Terry Greene Sterling enters the fearful ghettoes of Arizona, the gateway for nearly half of the nation's undocumented immigrants and the state that is the least welcoming toward them, to tell the stories of the men, women, and children who have crossed the border.
Terry Greene Sterling is a Spanish-speaking award-winning journalist and photographer based in Phoenix, which is ground zero for the nation's immigration wars and home to most of Arizona's five hundred thousand or more illegal immigrants. She is Writer-in-Residence and a faculty associate at the Walter Cronkite School of Journalism and Mass Communication at Arizona State University.
She has covered all aspects of the American West, including immigration and Latino issues, for twenty-five years. She has won more than fifty national and regional journalism awards, including several awards for diversity writing. She is a three-time winner of Arizona's highest journalism honor, the Virg Hill Journalist of the Year Award, and was a staff writer at Phoenix New Times for thirteen years. Her stories have appeared in numerous newspapers and magazines, including The Washington Post, Newsweek, salon.com, The Nieman Narrative Digest, Preservation Magazine, Arizona Highways, High Country News, and PHOENIX Magazine, where she is contributing editor. She also has a Master of Fine Arts degree in Creative Nonfiction from Goucher College in Maryland, where she studied with Tom French and Walt Harrington, two master narrative journalists. She is a member of Investigative Reporters and Editors and The American Society of Journalists and Authors.
“Terry Greene Sterling puts a human face on a dishonest immigration debate. The sheriff is ugly, the laws harsh and pointless, the people poor, eager, hunted—and the people are our new neighbors regardless of our neighborhoods. Read this moving and surprising book before speaking out on who belongs here and who does not. You'll be happy you did.”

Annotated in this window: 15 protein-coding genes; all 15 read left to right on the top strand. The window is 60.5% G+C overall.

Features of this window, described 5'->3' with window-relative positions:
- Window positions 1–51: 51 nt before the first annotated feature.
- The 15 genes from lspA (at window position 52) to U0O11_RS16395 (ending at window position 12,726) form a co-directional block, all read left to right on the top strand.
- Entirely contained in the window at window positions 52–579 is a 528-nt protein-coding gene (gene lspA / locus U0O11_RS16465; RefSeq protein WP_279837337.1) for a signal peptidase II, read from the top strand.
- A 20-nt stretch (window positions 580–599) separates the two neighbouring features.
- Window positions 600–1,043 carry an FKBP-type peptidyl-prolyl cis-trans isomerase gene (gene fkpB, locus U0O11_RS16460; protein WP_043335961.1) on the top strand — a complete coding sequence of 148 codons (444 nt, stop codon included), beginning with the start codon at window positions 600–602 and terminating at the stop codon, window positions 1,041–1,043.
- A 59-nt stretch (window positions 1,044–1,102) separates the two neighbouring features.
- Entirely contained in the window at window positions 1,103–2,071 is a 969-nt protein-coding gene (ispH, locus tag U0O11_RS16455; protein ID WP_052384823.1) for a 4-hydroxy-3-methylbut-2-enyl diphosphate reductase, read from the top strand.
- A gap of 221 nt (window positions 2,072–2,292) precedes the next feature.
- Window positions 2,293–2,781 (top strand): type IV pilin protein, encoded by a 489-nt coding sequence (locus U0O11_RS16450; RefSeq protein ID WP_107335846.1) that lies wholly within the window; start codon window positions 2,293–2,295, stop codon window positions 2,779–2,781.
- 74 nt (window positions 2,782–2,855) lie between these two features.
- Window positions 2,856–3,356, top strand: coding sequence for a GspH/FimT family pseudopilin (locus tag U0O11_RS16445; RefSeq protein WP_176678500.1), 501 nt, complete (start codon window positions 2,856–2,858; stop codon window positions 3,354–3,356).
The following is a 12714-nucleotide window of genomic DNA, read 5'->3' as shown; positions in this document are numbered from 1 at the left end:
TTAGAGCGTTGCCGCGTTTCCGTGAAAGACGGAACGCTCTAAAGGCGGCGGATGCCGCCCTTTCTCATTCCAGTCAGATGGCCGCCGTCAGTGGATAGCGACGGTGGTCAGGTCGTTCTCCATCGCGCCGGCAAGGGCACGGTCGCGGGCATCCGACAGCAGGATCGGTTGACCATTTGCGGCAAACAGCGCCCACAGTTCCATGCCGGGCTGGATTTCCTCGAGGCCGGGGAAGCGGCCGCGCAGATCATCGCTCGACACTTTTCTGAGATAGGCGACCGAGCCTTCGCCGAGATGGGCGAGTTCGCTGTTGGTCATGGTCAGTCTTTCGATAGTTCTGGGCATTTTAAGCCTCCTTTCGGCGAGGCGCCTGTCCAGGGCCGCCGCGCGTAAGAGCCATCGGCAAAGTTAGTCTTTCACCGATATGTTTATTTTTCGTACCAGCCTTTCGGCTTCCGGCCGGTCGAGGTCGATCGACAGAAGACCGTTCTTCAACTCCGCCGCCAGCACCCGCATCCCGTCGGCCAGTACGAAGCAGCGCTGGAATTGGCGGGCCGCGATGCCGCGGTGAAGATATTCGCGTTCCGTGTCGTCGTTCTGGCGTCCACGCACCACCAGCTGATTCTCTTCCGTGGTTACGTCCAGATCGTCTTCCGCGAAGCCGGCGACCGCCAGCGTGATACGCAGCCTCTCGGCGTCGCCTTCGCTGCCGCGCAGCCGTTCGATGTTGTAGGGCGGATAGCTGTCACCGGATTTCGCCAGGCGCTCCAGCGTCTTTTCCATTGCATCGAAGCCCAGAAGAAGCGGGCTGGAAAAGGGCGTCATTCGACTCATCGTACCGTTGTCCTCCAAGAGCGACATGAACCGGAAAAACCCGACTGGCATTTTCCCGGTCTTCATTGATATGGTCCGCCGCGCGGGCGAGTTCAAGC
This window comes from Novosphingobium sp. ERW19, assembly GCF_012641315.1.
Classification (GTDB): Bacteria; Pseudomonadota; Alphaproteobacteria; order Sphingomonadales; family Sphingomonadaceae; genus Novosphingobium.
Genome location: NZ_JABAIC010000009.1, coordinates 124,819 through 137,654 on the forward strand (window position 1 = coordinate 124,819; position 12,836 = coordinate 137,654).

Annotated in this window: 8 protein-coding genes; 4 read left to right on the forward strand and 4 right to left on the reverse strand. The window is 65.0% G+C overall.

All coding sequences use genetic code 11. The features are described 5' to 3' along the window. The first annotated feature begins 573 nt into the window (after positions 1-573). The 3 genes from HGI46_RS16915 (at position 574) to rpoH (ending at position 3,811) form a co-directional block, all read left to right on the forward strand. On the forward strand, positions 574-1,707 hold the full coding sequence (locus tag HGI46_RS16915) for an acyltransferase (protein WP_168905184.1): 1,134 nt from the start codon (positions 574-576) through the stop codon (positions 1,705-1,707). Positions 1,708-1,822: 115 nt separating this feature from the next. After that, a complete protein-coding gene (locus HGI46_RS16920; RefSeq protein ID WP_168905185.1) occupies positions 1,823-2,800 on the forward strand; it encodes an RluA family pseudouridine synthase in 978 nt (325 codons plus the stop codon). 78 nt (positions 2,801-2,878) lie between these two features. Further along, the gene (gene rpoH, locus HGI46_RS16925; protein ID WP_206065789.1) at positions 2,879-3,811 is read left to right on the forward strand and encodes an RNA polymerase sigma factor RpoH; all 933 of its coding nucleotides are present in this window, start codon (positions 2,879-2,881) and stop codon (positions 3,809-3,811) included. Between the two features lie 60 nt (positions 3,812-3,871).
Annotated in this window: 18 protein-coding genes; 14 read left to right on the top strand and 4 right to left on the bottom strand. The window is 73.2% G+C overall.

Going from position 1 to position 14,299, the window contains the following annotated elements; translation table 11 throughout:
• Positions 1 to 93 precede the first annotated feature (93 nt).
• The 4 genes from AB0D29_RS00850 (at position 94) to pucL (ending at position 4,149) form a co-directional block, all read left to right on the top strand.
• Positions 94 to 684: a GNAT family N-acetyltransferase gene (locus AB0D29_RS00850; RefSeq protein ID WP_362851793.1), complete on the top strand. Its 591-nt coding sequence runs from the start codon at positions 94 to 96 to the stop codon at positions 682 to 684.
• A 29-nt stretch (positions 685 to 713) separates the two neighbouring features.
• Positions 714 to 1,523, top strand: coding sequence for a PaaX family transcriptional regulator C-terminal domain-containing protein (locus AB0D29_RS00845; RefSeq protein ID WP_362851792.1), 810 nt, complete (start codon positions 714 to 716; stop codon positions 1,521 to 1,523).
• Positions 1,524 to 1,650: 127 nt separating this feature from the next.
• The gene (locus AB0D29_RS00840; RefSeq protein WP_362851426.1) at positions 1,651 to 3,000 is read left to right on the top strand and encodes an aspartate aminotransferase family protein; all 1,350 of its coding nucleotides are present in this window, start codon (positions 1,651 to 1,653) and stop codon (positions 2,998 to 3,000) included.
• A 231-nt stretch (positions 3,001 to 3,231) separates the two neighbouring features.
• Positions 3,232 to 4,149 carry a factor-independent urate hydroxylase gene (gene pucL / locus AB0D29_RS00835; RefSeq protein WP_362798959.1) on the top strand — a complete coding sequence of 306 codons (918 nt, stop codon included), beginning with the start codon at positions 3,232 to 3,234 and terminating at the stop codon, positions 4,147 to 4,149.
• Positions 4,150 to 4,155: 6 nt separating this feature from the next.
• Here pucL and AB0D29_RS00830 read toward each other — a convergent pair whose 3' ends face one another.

—Charles Bowden, award-winning journalist and author of Murder City: Ciudad Juarez and the Global Economy's New Killing Fields
“Immigration is the twenty-first century's Grapes of Wrath. And, like John Steinbeck, Terry Greene Sterling focuses on the people of illegal immigration—victims and perps—to show us what life is truly like on the frontlines of the immigration issue. From official neglect to rape, murder, kidnapping, and death, Sterling takes the lid off the world of illegal immigration and exposes the whole snake pit.”
—Paul Perry, New York Times bestselling author, documentary filmmaker
“What a vivid portrayal of the Arizona immigrant underground. Illegal is not afraid to show the bad decisions immigrants make along with their resilience and strength of spirit. This is the total picture, a heartbreaking one in a state that has chosen to demonize its Mexican residents.”
—Tony Ortega, Editor in Chief, The Village Voice
“No one brings you into the illegal immigration underground quite like Terry Greene Sterling. Her gritty descriptions of border crossers, transvestites, and child molesters will linger in your thoughts. Her achingly beautiful accounts of everyday people and tragic situations really stick with you. From Sheriff Joe Arpaio's bravado to a locked-up mom's longing for her child, the stories in Illegal are strikingly vivid, and the author's reporting flawless. No one should even attempt to speak on the matter of illegal immigration in Arizona without reading Illegal first.”
—Ashlea Deahl, editor of PHOENIX magazine
“Arizona is ground zero in America's immigration battles and Terry Greene Sterling writes about the struggles of the people involved with authority, passion and compassion. Her insights and observations are detailed with nuance and substance that can't be acquired by dropping in when the story is hot. This book and her blog, White Woman in the Barrio, reflect her ongoing commitment to telling stories about the people in addition to the policies that are front and center in the immigration wars. If you want to understand what is going on in Arizona now, Illegal is the book to read.”
—Rick Rodriguez, Carnegie and Southwest Borderlands Initiative professor, Walter Cronkite School of Journalism, Arizona State University